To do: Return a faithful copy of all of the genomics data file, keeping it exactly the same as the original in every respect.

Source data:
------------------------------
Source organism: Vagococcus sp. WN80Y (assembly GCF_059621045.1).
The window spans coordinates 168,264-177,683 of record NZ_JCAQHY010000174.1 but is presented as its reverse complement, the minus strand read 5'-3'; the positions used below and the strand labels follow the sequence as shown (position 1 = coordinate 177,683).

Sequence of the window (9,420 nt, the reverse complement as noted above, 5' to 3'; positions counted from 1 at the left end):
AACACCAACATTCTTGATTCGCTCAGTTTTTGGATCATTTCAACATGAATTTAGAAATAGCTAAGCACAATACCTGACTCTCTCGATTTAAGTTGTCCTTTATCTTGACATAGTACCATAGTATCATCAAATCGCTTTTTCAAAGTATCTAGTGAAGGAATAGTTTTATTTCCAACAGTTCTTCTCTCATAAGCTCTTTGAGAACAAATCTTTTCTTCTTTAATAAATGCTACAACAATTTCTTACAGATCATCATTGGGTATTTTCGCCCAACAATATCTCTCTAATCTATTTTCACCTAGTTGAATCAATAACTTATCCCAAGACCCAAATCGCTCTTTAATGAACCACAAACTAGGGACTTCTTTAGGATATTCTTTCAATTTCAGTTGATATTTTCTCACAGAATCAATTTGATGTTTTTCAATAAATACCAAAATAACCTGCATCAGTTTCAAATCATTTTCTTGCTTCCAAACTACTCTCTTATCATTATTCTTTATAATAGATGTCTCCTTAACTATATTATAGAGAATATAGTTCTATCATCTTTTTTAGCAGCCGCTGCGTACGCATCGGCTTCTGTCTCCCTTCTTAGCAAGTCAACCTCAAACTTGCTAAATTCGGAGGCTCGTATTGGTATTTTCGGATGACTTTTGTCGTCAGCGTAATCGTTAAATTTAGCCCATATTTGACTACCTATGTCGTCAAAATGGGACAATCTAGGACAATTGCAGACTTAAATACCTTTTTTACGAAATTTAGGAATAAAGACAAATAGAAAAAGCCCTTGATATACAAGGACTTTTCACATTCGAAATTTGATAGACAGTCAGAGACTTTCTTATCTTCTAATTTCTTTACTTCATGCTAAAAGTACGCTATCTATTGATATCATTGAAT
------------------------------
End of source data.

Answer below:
Source organism: Vagococcus sp. WN80Y (assembly GCF_059621045.1).
The window spans coordinates 168,264-177,683 of record NZ_JCAQHY010000174.1 but is presented as its reverse complement, the minus strand read 5'-3'; the positions used below and the strand labels follow the sequence as shown (position 1 = coordinate 177,683).

Sequence of the window (9,420 nt, the reverse complement as noted above, 5' to 3'; positions counted from 1 at the left end):
AACACCAACATTCTTGATTCGCTCAGTTTTTGGATCATTTCAACATGAATTTAGAAATAGCTAAGCACAATACCTGACTCTCTCGATTTAAGTTGTCCTTTATCTTGACATAGTACCATAGTATCATCAAATCGCTTTTTCAAAGTATCTAGTGAAGGAATAGTTTTATTTCCAACAGTTCTTCTCTCATAAGCTCTTTGAGAACAAATCTTTTCTTCTTTAATAAATGCTACAACAATTTCTTACAGATCATCATTGGGTATTTTCGCCCAACAATATCTCTCTAATCTATTTTCACCTAGTTGAATCAATAACTTATCCCAAGACCCAAATCGCTCTTTAATGAACCACAAACTAGGGACTTCTTTAGGATATTCTTTCAATTTCAGTTGATATTTTCTCACAGAATCAATTTGATGTTTTTCAATAAATACCAAAATAACCTGCATCAGTTTCAAATCATTTTCTTGCTTCCAAACTACTCTCTTATCATTATTCTTTATAATAGATGTCTCCTTAACTATATTATAGAGAATATAGTTCTATCATCTTTTTTAGCAGCCGCTGCGTACGCATCGGCTTCTGTCTCCCTTCTTAGCAAGTCAACCTCAAACTTGCTAAATTCGGAGGCTCGTATTGGTATTTTCGGATGACTTTTGTCGTCAGCGTAATCGTTAAATTTAGCCCATATTTGACTACCTATGTCGTCAAAATGGGACAATCTAGGACAATTGCAGACTTAAATACCTTTTTTACGAAATTTAGGAATAAAGACAAATAGAAAAAGCCCTTGATATACAAGGACTTTTCACATTCGAAATTTGATAGACAGTCAGAGACTTTCTTATCTTCTAATTTCTTTACTTCATGCTAAAAGTACGCTATCTATTGATATCATTGAAT